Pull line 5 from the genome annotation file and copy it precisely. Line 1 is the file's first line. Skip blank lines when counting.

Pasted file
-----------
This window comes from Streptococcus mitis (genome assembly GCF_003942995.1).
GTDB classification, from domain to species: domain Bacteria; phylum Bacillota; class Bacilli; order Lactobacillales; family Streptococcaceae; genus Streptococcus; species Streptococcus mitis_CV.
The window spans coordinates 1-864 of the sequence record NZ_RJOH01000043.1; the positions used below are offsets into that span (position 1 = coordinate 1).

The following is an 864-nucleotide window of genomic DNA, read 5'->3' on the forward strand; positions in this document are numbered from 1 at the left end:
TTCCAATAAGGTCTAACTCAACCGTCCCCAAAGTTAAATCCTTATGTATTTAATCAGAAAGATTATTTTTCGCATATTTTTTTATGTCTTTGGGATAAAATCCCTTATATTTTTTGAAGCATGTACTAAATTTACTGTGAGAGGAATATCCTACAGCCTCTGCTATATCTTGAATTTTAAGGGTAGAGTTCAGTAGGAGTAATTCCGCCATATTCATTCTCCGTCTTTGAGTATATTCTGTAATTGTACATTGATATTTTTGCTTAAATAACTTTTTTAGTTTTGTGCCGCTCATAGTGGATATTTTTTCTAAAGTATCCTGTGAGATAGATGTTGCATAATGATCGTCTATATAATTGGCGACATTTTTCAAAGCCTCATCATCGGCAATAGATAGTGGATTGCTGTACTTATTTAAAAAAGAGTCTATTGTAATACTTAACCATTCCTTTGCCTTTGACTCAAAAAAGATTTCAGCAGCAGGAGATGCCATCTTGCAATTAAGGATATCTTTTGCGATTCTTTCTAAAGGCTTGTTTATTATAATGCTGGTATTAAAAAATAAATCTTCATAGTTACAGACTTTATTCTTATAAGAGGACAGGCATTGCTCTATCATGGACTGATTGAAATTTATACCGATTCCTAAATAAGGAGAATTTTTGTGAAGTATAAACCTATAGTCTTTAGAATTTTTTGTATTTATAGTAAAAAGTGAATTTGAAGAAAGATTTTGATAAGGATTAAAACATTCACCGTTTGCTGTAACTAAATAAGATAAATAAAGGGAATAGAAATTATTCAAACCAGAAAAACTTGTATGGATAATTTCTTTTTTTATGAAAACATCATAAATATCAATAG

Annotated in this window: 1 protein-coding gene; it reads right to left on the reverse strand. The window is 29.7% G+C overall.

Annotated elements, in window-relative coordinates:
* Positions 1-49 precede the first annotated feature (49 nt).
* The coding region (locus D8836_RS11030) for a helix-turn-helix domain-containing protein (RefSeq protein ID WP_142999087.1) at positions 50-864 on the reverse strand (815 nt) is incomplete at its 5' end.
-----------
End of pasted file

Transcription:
TTCCAATAAGGTCTAACTCAACCGTCCCCAAAGTTAAATCCTTATGTATTTAATCAGAAAGATTATTTTTCGCATATTTTTTTATGTCTTTGGGATAAAATCCCTTATATTTTTTGAAGCATGTACTAAATTTACTGTGAGAGGAATATCCTACAGCCTCTGCTATATCTTGAATTTTAAGGGTAGAGTTCAGTAGGAGTAATTCCGCCATATTCATTCTCCGTCTTTGAGTATATTCTGTAATTGTACATTGATATTTTTGCTTAAATAACTTTTTTAGTTTTGTGCCGCTCATAGTGGATATTTTTTCTAAAGTATCCTGTGAGATAGATGTTGCATAATGATCGTCTATATAATTGGCGACATTTTTCAAAGCCTCATCATCGGCAATAGATAGTGGATTGCTGTACTTATTTAAAAAAGAGTCTATTGTAATACTTAACCATTCCTTTGCCTTTGACTCAAAAAAGATTTCAGCAGCAGGAGATGCCATCTTGCAATTAAGGATATCTTTTGCGATTCTTTCTAAAGGCTTGTTTATTATAATGCTGGTATTAAAAAATAAATCTTCATAGTTACAGACTTTATTCTTATAAGAGGACAGGCATTGCTCTATCATGGACTGATTGAAATTTATACCGATTCCTAAATAAGGAGAATTTTTGTGAAGTATAAACCTATAGTCTTTAGAATTTTTTGTATTTATAGTAAAAAGTGAATTTGAAGAAAGATTTTGATAAGGATTAAAACATTCACCGTTTGCTGTAACTAAATAAGATAAATAAAGGGAATAGAAATTATTCAAACCAGAAAAACTTGTATGGATAATTTCTTTTTTTATGAAAACATCATAAATATCAATAG